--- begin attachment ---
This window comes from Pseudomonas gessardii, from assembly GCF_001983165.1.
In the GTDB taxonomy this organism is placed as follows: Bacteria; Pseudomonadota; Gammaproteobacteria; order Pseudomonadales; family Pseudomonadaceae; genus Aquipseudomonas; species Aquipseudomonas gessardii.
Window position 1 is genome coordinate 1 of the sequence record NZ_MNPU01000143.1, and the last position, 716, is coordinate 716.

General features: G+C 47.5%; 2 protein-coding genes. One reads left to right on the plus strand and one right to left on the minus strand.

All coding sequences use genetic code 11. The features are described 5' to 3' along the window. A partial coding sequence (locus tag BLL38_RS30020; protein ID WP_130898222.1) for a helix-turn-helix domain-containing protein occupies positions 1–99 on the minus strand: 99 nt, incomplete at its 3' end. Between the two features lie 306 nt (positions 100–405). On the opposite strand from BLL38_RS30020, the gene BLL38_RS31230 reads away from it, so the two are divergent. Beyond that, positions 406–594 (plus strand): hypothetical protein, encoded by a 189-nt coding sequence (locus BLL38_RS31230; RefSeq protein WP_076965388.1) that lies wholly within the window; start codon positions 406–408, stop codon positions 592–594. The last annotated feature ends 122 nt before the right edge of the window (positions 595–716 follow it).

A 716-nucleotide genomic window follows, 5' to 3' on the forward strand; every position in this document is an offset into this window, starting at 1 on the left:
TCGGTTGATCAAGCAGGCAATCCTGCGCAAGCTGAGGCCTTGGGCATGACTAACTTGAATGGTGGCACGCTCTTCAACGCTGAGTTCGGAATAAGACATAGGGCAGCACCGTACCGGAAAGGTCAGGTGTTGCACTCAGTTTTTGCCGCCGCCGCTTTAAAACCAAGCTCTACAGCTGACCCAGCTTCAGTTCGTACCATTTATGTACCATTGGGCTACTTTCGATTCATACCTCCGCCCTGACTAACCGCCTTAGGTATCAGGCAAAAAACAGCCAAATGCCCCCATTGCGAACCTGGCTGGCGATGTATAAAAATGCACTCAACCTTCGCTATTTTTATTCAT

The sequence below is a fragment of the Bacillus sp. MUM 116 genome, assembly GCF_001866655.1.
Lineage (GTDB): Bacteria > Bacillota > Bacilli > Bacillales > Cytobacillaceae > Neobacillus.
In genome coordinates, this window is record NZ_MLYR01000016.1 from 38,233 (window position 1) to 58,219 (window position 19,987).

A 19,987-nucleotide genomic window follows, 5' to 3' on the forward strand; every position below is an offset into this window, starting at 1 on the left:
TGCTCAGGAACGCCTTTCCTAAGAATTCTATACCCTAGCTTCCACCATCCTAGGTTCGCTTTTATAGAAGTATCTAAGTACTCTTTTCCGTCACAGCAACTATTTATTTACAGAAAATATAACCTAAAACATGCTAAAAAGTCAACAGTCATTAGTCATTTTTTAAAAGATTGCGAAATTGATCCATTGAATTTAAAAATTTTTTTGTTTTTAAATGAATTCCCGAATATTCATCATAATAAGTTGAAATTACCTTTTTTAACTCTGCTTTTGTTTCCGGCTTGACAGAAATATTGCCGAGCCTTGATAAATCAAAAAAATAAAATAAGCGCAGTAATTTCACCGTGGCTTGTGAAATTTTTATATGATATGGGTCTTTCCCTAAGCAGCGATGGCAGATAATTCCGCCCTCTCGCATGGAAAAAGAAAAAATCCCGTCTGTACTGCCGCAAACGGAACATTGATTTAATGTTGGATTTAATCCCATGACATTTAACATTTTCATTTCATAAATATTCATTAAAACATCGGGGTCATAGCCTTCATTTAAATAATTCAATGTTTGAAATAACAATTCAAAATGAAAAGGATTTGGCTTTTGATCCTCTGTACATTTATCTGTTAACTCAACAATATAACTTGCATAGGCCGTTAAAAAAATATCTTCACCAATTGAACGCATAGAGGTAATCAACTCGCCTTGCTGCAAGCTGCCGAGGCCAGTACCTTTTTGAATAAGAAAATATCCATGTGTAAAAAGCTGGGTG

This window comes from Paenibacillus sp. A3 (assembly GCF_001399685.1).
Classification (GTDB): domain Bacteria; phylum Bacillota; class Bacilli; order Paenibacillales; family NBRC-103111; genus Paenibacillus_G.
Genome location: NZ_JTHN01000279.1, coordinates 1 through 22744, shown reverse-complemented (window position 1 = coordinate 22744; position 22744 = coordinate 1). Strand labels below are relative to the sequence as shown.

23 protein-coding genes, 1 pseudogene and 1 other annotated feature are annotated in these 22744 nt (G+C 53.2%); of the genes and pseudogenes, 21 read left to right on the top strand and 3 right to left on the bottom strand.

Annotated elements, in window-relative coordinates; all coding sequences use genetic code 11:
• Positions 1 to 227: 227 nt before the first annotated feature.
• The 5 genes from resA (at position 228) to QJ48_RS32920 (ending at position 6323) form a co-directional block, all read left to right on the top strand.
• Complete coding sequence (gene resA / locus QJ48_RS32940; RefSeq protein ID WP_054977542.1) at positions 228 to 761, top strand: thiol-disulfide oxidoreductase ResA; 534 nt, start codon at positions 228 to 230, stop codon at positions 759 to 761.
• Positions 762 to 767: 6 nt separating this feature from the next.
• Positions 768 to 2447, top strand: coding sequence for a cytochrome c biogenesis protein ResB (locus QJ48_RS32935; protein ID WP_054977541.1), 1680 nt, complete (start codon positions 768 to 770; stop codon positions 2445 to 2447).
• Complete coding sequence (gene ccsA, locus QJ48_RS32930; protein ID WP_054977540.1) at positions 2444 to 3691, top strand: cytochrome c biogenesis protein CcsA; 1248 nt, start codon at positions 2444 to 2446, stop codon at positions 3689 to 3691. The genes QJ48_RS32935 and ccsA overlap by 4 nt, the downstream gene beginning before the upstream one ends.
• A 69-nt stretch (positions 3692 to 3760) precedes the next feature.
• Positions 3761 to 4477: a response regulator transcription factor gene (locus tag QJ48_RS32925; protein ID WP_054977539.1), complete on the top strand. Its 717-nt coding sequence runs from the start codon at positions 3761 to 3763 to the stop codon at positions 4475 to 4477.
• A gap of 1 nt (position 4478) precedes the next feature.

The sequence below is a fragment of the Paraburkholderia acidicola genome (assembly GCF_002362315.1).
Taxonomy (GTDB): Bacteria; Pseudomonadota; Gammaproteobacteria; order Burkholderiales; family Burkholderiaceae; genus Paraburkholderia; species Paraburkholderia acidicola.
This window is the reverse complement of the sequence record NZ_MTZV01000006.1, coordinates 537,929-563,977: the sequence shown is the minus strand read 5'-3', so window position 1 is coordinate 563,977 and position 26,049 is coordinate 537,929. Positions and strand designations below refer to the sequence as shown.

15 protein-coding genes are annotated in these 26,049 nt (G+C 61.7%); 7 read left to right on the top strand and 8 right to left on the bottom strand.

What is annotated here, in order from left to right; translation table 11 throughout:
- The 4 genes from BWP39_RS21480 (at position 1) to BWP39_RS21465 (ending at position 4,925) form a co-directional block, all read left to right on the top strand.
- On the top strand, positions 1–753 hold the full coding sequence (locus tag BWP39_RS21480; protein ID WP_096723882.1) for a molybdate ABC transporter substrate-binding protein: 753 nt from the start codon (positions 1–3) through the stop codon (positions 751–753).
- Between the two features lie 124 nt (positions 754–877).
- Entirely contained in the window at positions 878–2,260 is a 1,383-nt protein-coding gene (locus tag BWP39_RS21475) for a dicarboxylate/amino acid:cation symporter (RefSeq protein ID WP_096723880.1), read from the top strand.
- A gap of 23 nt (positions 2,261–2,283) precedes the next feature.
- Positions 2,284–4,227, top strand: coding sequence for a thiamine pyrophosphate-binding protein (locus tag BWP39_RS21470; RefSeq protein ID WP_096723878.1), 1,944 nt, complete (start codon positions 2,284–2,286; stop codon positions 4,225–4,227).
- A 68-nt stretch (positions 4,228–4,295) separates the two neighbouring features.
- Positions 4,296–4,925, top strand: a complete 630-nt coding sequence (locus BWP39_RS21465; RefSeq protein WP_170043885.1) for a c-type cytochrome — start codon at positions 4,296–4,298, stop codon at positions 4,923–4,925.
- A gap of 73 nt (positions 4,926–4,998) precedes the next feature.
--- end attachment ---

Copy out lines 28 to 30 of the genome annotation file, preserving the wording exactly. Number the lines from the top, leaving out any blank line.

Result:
Taxonomy (GTDB): Bacteria; Pseudomonadota; Gammaproteobacteria; order Burkholderiales; family Burkholderiaceae; genus Paraburkholderia; species Paraburkholderia acidicola.
This window is the reverse complement of the sequence record NZ_MTZV01000006.1, coordinates 537,929-563,977: the sequence shown is the minus strand read 5'-3', so window position 1 is coordinate 563,977 and position 26,049 is coordinate 537,929. Positions and strand designations below refer to the sequence as shown.

15 protein-coding genes are annotated in these 26,049 nt (G+C 61.7%); 7 read left to right on the top strand and 8 right to left on the bottom strand.